A while back we saw the Art of Dead Space from Titan Books, and the 95/100 score just shows how highly we thought of the hardcopy. Now, art books for both Dead Space and Halo 4 have moved to iTunes – where they’ve picked up some additional features to take advantage of the digital medium, and gotten a price cut along the way as well. I had the opportunity to check out both of these books on my iPad 4, so I want to say a few things about how the transition from dead tree to digital format has gone for both of these books. The short version is: it’s gone well. For around half the cost of the hardcopy, you’re not only picking up the convenience of having the book on the iPad, but also the inclusion of relevant video and interviews to augment your experience. For those of you who have been waiting around to pick this up on your iOS device, I want to go over the additional features you can expect.
The graphical quality of the books are top notch, first off – no complaints there. All the art is presented in a nice, crisp way, and you can even zoom in a little using iBooks’ usual gesture methods. On top of this, the Halo 4 book comes with soundtrack you can turn on and off as you read through it. Of course, there’s also the addition of video clips – largely interviews with the creative minds behind Halo 4 and Dead Space. All of this is added content above and beyond the hard copy version, of course, and it’s been integrated well. The video additions are woven into the pages of the book itself, so to speak – and now and then this results in a slight visible outline interrupting the art, along with the play button. A small distraction most.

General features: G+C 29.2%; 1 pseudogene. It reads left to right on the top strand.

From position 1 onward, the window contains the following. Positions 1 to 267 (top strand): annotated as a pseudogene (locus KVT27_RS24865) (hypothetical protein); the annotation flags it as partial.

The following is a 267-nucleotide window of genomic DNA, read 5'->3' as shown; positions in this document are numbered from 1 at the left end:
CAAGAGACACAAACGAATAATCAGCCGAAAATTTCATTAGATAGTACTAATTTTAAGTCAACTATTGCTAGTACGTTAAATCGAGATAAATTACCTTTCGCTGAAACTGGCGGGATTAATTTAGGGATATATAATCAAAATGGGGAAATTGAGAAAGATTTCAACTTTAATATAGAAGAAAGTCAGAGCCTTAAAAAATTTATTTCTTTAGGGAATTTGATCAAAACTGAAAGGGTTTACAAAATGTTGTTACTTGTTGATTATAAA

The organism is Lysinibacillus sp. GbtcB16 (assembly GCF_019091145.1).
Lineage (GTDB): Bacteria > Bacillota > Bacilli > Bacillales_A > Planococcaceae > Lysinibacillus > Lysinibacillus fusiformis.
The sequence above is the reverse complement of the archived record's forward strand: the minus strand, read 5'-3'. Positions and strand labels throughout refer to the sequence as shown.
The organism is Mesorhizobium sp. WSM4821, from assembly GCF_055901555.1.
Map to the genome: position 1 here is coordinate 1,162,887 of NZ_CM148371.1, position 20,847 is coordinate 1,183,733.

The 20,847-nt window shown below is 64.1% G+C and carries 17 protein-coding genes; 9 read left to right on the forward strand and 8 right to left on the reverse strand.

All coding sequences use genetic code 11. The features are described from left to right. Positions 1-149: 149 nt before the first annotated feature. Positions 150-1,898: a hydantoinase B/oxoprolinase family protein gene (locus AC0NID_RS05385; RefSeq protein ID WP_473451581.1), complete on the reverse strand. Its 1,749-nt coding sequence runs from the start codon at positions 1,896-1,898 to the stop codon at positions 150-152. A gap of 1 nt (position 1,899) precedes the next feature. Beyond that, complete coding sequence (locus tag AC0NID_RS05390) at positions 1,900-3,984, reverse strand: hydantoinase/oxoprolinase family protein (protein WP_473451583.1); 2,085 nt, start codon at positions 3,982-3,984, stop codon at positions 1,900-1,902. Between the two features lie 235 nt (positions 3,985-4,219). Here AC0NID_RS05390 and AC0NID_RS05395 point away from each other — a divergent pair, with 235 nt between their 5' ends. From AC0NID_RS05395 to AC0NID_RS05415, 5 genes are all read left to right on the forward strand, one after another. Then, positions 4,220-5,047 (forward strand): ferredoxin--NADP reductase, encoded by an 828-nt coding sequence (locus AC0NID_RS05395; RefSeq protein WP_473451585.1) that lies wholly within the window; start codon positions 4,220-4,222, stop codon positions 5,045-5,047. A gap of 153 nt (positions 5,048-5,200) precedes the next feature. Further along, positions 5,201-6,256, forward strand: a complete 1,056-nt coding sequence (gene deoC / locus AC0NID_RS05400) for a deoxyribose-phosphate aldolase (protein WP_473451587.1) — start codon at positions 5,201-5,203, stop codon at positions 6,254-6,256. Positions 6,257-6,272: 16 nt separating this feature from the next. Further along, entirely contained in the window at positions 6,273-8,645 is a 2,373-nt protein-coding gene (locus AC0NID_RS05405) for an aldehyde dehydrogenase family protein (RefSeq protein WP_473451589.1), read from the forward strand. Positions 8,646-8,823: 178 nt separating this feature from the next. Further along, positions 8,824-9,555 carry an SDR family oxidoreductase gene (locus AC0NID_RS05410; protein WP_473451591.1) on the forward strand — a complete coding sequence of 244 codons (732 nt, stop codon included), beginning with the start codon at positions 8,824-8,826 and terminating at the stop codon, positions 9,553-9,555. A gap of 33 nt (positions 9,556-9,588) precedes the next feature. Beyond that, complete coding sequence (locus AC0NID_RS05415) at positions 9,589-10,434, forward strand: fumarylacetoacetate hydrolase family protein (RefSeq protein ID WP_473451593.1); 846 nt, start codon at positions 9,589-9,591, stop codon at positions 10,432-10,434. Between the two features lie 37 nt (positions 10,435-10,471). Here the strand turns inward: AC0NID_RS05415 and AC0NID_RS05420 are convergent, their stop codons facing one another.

My main complaint is that each and every video I viewed came with either a ratings warning, or an opening animation for Microsoft Studios / 343 Industries. I’m going to guess there are various reasons for this, possibly even legal reasons insofar as the ratings warning is concerned – but really, having a good justification for this kind of thing doesn’t make it any less annoying. Having to wait for up to 10 seconds of animated corporate logos to play before watching so many of these videos (which are 1-2 minutes long on average) just makes the whole process more annoying than it really should be, and impacts the enjoyment of the books.
Still, that’s a complaint about additional content beyond what you’d get if you owned the paper version of these books. If you can put up with that, you’re still getting two beautiful art books at essentially half the cost of their dead tree versions, and the quality is otherwise impressive. Those of you who are interested can pick up the Halo 4 art book or the Dead Space art book straight from iTunes right now for a decent price.